Trial period

If a trial period is agreed on, it must be done clearly and unambiguously.

Employer and employee may agree on a trial period at the beginning of the employment relationship. In agreeing this, it must be ensured that both employer and employee are clearly aware of the terms of the trial period and its length.

A trial period may be agreed upon regardless of the duration of the employment contract. It must be agreed upon before the work begins, because the trial period begins immediately when work begins. A trial period must also be specifically agreed on in the case of a fixed-term employment contract based on an apprenticeship.

If the employer is required to comply with a collective agreement, the employer must comply with any provisions regarding trial periods in that agreement. The employer must notify the employee of the application of this provision when the employment contract is signed.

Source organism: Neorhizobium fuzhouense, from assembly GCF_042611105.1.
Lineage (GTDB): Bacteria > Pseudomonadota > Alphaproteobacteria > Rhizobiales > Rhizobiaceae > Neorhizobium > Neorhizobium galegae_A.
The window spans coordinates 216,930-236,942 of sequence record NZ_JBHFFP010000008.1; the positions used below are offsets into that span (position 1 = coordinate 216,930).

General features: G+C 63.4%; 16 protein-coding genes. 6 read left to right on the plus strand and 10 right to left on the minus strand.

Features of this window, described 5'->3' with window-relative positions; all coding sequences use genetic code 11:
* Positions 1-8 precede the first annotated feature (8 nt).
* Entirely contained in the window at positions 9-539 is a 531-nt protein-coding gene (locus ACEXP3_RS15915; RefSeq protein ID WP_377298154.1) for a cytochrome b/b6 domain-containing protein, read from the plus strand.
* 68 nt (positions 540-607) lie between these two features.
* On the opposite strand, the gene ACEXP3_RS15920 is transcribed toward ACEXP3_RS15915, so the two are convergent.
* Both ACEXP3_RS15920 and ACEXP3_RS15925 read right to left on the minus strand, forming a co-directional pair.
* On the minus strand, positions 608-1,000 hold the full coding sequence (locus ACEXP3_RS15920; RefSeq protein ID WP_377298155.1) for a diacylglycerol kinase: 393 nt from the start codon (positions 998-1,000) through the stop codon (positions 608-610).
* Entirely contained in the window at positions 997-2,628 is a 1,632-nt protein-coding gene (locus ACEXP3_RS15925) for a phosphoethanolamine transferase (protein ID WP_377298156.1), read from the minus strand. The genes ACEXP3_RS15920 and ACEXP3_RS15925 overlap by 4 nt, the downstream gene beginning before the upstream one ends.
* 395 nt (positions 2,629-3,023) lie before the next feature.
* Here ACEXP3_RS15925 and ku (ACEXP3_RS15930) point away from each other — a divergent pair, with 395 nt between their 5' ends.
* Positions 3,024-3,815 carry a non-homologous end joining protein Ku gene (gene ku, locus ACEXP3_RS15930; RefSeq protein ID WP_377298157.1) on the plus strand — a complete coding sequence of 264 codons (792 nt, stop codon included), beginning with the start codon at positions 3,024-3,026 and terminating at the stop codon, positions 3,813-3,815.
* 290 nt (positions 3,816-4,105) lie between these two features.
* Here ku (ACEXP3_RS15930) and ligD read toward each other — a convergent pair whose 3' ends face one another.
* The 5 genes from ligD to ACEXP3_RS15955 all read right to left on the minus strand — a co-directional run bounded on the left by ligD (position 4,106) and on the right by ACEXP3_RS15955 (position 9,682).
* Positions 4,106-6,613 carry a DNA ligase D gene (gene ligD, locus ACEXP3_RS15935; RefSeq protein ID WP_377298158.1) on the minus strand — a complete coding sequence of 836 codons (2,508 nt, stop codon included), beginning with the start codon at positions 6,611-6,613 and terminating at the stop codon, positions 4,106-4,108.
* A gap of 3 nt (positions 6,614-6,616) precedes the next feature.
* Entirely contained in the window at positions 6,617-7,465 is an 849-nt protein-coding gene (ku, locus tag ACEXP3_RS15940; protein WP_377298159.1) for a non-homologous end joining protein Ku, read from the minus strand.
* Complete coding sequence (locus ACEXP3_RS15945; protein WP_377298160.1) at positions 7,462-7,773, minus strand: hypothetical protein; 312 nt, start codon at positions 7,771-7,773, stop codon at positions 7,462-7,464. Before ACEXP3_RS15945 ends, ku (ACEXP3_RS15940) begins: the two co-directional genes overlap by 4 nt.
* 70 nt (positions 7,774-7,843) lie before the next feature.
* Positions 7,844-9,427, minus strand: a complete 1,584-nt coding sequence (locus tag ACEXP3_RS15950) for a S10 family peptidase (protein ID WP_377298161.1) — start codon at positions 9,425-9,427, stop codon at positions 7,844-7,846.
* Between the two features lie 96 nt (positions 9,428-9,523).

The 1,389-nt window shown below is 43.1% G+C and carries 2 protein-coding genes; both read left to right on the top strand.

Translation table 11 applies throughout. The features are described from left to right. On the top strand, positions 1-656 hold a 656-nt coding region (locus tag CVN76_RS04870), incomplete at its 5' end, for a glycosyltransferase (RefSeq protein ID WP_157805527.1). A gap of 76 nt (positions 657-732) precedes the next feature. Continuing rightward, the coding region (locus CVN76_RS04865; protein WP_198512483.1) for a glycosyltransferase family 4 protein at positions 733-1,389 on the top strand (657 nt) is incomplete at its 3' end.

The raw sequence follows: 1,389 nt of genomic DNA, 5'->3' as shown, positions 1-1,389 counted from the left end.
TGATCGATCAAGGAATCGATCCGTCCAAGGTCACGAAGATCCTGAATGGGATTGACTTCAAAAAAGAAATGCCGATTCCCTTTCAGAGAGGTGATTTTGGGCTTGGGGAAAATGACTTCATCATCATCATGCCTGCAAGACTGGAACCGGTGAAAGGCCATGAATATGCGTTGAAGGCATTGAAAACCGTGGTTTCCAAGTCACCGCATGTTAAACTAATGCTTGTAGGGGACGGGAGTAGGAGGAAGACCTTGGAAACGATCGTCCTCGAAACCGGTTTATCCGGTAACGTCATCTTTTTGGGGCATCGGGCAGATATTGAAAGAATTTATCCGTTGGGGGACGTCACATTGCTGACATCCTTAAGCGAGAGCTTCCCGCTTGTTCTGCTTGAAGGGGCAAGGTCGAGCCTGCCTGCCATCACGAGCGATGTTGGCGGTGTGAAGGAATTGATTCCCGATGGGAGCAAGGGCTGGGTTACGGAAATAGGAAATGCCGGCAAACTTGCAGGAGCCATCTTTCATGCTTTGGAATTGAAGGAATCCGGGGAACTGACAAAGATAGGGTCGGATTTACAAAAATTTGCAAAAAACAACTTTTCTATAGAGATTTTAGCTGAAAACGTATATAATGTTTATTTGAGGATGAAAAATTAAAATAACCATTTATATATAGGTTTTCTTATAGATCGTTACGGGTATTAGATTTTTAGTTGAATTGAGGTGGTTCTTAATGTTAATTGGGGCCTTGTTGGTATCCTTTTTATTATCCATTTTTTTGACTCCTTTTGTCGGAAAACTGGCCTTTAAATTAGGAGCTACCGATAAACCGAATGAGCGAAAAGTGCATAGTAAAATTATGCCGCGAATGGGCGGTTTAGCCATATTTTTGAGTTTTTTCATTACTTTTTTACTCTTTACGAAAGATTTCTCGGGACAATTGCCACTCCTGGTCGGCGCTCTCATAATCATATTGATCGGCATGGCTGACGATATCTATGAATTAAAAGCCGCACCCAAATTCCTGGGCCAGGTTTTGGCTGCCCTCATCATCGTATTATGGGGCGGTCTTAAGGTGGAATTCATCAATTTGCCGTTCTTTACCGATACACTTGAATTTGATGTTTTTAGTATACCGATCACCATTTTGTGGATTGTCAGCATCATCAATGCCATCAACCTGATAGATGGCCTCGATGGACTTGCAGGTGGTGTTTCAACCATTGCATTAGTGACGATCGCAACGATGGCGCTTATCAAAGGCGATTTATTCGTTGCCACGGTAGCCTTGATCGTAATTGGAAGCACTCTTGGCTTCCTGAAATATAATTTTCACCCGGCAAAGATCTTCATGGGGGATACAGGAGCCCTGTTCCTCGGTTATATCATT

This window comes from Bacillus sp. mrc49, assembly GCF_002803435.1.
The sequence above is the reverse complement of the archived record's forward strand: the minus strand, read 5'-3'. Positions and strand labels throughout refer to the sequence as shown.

How long can the trial period be?

The maximum time for a trial period in employment contracts concluded from the beginning of 2017 is six months, instead of 4 months previously. The employer has the right to extend the trial period, if the employee during this time has been incapable to work or have been on a family leave for at least 30 calendary days. The employee must be informed about the extension of the trial period before the the trial period terminates.

The trial period and its extensions in fixed term employment contracts may not exceed 50 per cent of the duration of the employment period, however it may not be longer than six months.